KANSAS CITY, Mo. — It came as no surprise to Ben Walnick that he lives in a child care desert.
The Kansas City, Missouri, man put his daughter on waiting lists at day care centers before she was born.
Mara turns 4-months-old next week and still hasn’t made it inside a day care.
“Part of the frustration, honestly, is that it doesn’t feel like day cares are being completely open with us,” Walnick said. “A lot of them won’t tell me how many people are in front of me on the wait list. They won’t give me an actual projection.”
According to a new report from Kids Win Missouri, the COVID-19 pandemic has resulted in roughly 82 percent of the counties in Missouri becoming child care deserts. A desert is a community with more than three children for every licensed child care spot. The same group said roughly 54 percent of counties were child care deserts before the pandemic.
Robin Phillips, the CEO of Child Care Aware of Missouri, says roughly 35 percent of the state’s licensed child care facilities have not reopened after temporarily shutting down due to stay-at-home orders in place to slow the spread of the novel coronavirus.
Of the 65 percent open, not all are operating at full capacity in order to maintain some social distancing among staff and children.
“Child care is not a poor person’s problem, it is a working person’s problem,” Phillips explained.
Child Care Aware of Missouri, and its partner agency in Kansas both offer free referral services to help parents like Walnick find an open child care spot.
Leadell Ediger, the executive director of Child Care Aware of Kansas, said her organization is splitting about $21 million from the federal CARES Act into grants to help day care owners buy PPE and sanitizer, pay rent, hire employees and generally get back to business.
Missouri received more than $60 million for its day care services through the CARES Act.
Phillips said the problem is most day care center operators aren’t business professionals accustomed to applying for grants and find the process intimidating. Plus, she and Kids Win Missouri are advocating for more federal funding for day cares, arguing day care is necessary to get the economy back on track.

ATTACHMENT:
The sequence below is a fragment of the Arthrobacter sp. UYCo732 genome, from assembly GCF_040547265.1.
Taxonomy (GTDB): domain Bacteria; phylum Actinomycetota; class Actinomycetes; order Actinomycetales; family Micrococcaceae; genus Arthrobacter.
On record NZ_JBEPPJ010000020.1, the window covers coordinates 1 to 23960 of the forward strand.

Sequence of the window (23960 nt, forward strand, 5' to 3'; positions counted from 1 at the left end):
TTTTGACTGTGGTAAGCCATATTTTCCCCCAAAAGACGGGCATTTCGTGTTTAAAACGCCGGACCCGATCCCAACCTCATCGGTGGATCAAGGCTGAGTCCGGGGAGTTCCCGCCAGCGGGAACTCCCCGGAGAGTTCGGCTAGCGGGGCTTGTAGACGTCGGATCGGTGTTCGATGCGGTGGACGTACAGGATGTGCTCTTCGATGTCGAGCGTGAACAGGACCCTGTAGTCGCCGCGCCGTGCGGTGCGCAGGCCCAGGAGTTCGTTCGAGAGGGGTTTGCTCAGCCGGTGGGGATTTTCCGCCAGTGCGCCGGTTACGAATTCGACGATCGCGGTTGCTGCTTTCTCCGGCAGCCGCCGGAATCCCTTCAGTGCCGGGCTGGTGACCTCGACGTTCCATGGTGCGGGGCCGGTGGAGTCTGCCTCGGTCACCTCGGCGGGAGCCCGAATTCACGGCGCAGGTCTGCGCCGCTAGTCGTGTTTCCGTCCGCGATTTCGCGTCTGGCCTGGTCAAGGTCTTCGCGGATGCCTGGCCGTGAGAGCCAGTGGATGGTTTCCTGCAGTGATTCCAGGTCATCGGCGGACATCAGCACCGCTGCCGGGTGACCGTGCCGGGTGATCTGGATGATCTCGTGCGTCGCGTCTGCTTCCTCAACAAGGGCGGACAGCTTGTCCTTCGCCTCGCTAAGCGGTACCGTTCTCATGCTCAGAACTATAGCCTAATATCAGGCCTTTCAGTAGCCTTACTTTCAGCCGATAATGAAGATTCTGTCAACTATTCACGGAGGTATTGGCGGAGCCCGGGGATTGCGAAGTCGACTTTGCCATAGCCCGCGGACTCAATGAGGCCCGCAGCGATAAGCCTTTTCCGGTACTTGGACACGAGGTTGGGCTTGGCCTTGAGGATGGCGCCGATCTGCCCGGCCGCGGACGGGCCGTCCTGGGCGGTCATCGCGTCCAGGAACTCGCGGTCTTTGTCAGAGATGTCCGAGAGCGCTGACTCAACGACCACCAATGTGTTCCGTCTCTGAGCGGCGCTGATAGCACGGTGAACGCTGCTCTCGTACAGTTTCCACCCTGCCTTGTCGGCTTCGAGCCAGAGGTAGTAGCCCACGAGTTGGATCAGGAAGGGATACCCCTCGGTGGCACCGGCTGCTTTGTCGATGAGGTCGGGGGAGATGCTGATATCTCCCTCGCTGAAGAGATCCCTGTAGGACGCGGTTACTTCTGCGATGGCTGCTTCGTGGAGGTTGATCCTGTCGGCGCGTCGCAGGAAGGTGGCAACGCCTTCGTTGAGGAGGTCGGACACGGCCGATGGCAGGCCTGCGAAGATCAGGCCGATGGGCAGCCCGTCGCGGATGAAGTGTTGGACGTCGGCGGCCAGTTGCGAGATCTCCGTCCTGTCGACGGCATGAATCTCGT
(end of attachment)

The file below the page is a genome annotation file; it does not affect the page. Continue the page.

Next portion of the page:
Eventually, the CARES Act money will make its way to centers who need it. In the meantime, Walnick has an in-person nanny. He said the service costs about twice as much as day care.
A working parent herself, Dr. Toni Zink feels Wlanick’s pain.
The family physician at Samuel U Rodgers Health Centers is on the front lines of the fight with COVID-19. That exposure made her nervous about sending her children to summer camp while she worked at the center.
So, she packed up her 7-year-old daughter and 10-year-old son and drove them to Houston to spend June and July with her parents.
“I was concerned the kids would be in an enclosed area with other children without wearing a mask, that there would not be enough staff to monitor kids wearing masks,” Zink admitted. “I decided it would be easier to have them with family so we could control the environment more.”
She misses her children, even though she plans to visit Houston every two weeks. She knows children are resilient.
“We’ve all had to make decisions that we never thought we would have to make,” Zink said.
If you’ve found an opening at a day care, here is a list of considerations Zink, Phillips and Ediger suggest parents go over before signing up:
- Ask what protocols the daycare has in place for hand washing or hand sanitizing.
- Ask how the day care will adhere to social distancing rules.
- Ask when kids have to wear masks.
- Ask what the center will do if a child shows symptoms of COVID-19.
- Ask to tour the facility.
- Ask to observe before signing up.
- If you hire a nanny, have no fear asking them whether they visit crowded places and wear a mask when they’re not at your house.
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